Motocross: Sechelt racer motors to second in fall series

Muddy conditions and torn ligaments in the knee didn’t stop motocross racer Alissa Harkin from clinching second place in the Future West Moto 2018 Fall Series youth class.

“In the youth class against a whole bunch of guys on 250s and 450s, I’m the only girl right now, so it’s very exciting for me,” said the Sechelt-based rider.

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The fall season is short, with 11 rounds of competitions occurring on back-to-back weekends. It was also a rainy season, which Harkin said allowed her to regain her confidence riding in muddy conditions. During a national competition in Prince George, Harkin suffered a serious accident in the mud. “Another rider drove over my back and my head,” she said, resulting in a concussion. “I totally overcame my fear I’ve had for a year. So now I actually like mud,” Harkin said. “It’s fun to slide around and still send it anyways.”

As for the knee injury, which Harkin sustained in the spring, she will require reconstructive surgery, eventually. In the meantime, she is attending physiotherapy and is cross training in martial arts to strengthen the muscles around her knee. “I have a very high pain tolerance,” said Harkin, who must wear a brace continually to compensate for the damage.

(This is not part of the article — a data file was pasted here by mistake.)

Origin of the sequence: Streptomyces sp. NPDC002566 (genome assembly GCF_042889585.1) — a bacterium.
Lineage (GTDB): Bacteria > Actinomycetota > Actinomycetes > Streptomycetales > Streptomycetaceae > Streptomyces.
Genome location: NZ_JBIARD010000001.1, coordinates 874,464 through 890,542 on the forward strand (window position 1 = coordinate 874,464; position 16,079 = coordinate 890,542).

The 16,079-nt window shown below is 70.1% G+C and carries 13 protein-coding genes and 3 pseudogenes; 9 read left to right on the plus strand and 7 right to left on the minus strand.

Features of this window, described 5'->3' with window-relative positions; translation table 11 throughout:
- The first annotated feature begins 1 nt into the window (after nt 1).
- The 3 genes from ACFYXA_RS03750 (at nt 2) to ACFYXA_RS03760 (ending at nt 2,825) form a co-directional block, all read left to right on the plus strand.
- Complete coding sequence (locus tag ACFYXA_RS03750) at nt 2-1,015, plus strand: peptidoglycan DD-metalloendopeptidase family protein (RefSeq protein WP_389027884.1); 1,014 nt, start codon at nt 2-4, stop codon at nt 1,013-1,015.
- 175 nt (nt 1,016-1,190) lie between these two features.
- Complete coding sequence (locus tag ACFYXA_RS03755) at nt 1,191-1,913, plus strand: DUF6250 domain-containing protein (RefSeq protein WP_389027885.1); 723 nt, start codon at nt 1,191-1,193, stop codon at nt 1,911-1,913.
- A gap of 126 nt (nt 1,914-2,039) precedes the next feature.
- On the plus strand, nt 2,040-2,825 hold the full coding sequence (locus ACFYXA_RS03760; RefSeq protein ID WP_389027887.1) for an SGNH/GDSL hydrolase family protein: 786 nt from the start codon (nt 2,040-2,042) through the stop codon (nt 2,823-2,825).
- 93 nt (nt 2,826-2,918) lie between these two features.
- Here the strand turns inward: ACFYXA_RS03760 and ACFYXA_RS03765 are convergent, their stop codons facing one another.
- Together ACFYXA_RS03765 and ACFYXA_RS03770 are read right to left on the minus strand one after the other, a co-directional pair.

Despite the injuries, Harkin has been on a roll this year. She finished the Future West Moto Outdoor Spring Series in first place in the youth class and third place in the open beginner class. That success has drawn attention. Harkin is sponsored by B&B Kitchen Concepts, Davis Engineering and Coastline Powersports, and following the fall series she has been approached by a racing team, which may also allow her to acquire a bike more powerful than her current 2002 Yamaha 125, known as “Blue Bullet.”

She plans to ride Blue Bullet and the 250cc four-stroke bike in two classes in the Arena Cross Series, which runs from November to February. “The two stroke you have to use the clutch more to get the party started,” Harkin said when describing the difference between the bikes. “For a 250 you just tickle the throttle and your power’s there immediately.”

She said maintenance and parts are more expensive, but the upgrade is necessary because she is doing more jumps and also “battling more” – competing with men on more powerful bikes. “If a big guy on a 250 comes and checks up on you and hits you, on my 125 basically I go flying off the tracks or off my bike, so hopefully it’ll add a little more weight,” she said.

Harkin has also been working to recruit more women into the sport and mentored a woman who trained at a Popkum race in Kamloops. “I helped her get her bike ready,” Harkin said. “We drove out there together … and she had her first ever race experience.”

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